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Concerning the Spiritual in Art (Dover Fine Art, History of Art) [Kindle Edition]

Wassily Kandinsky , M. T. H. Sadler

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'Seminal' - The Independent<

'A key text in the history of modernism' -Guardian


'Seminal' - The Independent<

'A key text in the history of modernism' -Guardian


  • Format: Kindle Edition
  • Dateigröße: 3686 KB
  • Seitenzahl der Print-Ausgabe: 84 Seiten
  • ISBN-Quelle für Seitenzahl: 1449519806
  • Verlag: Dover Publications; Auflage: Revised (23. März 2012)
  • Verkauf durch: Amazon Media EU S.à r.l.
  • Sprache: Englisch
  • ASIN: B00A3YE9SW
  • Text-to-Speech (Vorlesemodus): Aktiviert
  • X-Ray:
  • Word Wise: Nicht aktiviert
  • Amazon Bestseller-Rang: #249.492 Bezahlt in Kindle-Shop (Siehe Top 100 Bezahlt in Kindle-Shop)

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Die hilfreichsten Kundenrezensionen auf (beta) 4.6 von 5 Sternen  38 Rezensionen
168 von 172 Kunden fanden die folgende Rezension hilfreich
5.0 von 5 Sternen a classic about color and form as spiritual symbols 9. August 1998
Von Ein Kunde - Veröffentlicht auf
Kandinsky spent a lifetime painting in search of the spiritual. His body of work was his philosophical opus, provoked initially by the prodigious philosophical works of Madame Blavatsky, founder of the Theosophical Society, in which she introduced the Western world--and Kandinsky--to Eastern philosophies. Kandinsky believed that art had a duty to be spiritual in nature, an expression of "inner need," as he came to call it. He called "art for art's sake" a "vain squandering of artistic power." This book was both his call to artists to meet their obligation to humanity and his attempt to define and explain color and form in its relation to expressing the message of the soul.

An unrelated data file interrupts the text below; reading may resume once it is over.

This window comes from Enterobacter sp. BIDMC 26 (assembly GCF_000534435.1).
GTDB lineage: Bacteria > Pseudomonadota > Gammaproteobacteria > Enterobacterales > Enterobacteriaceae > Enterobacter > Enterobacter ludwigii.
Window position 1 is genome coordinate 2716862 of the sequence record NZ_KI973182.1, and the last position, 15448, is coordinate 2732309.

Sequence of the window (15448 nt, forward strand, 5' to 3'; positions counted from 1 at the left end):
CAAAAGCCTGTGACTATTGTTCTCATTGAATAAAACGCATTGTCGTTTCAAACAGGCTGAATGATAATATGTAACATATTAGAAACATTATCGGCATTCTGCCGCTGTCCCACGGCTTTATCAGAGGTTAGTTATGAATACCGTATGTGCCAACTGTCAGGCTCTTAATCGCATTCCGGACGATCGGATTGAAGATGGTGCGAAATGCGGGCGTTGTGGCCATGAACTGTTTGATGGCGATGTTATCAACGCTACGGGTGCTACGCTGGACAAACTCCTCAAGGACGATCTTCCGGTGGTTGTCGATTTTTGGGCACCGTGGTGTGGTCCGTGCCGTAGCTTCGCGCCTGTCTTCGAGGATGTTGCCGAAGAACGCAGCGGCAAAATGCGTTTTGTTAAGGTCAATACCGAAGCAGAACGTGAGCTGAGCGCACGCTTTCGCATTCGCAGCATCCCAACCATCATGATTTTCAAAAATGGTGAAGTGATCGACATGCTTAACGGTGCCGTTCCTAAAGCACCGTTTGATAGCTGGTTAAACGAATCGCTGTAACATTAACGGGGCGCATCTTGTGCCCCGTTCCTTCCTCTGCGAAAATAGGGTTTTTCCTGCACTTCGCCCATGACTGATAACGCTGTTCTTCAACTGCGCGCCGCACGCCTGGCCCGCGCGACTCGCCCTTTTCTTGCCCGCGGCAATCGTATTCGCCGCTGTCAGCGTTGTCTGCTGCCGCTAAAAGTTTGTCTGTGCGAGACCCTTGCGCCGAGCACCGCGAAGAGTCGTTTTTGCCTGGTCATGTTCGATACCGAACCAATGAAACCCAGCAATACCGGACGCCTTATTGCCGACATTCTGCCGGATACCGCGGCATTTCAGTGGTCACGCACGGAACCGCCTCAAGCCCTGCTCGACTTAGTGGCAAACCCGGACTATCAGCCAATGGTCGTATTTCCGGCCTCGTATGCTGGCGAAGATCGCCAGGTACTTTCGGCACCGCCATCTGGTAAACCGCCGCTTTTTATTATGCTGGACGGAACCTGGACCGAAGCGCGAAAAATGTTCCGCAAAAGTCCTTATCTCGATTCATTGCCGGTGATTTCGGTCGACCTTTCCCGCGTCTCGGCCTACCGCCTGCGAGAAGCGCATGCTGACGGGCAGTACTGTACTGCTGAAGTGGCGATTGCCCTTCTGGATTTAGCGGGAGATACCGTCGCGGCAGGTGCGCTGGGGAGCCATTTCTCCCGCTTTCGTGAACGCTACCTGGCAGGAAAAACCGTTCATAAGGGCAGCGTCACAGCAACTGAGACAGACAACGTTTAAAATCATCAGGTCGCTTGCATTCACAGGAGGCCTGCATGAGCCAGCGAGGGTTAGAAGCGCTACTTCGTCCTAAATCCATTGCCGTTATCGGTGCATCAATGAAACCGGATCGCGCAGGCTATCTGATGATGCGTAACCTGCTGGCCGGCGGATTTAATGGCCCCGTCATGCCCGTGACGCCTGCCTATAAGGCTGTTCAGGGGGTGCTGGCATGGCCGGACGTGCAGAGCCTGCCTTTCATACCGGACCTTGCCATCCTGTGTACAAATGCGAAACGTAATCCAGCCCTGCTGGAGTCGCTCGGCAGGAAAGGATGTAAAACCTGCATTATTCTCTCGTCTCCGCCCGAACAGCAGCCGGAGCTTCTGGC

84 von 85 Kunden fanden die folgende Rezension hilfreich
5.0 von 5 Sternen The philosophical breaktrough that lead to abstraction 15. März 2005
Von C. B Collins Jr. - Veröffentlicht auf
All art students are advised to read this short masterpiece but I suspect few young artists take the time to read the book that best explains the concepts that lead to abstract painting in the modern era. I think it would be useful if I pointed out some of the most important and interesting themes and ideas that Kandinsky explains so tht you can see the vast range of this short 80 page book.

First, Kandinsky was greatly influenced by music and recognized that music was judged under different standards than was painting. For example, music is not judged by how much the music sounds like noises in nature. We would never go to a symphony to hear the musicians imitate dogs barking, or ambulance sirens, or police whistles. Yet painting is judged by how well the painter reflects the natural world in a realistic style. Thus for Kandinsky, the ability for painting to lose the object, would free painting to pursue the spiritual. However, the ability for the painter to paint without painting the object is very much a challenge. He gives advice to the read on the use of line, form, and color to try to achieve this goal. But Kandinsky recognized how fragile this makes the painting process, for any brush stroke or color or shape can evoke the material world again. Kandinsky wishes the artist to free themselves from the material world so that they can express their inner impulses. Thus the abstract painting requires contemplation to reveal its meaning. Furthermore, the meaning may be a projection of the inner life of the viewer as much as it is the inner life of the artists. This concept is not new to music but it certainly was new to painting in 1911. Now we hear about the Rothko chapel in Fort Worth, where large abstract paintings by Mark Rothko create a meditative space for contemplative viewers. The spiritual aspect of abstract art is now a given in our culture, no longer a radical idea.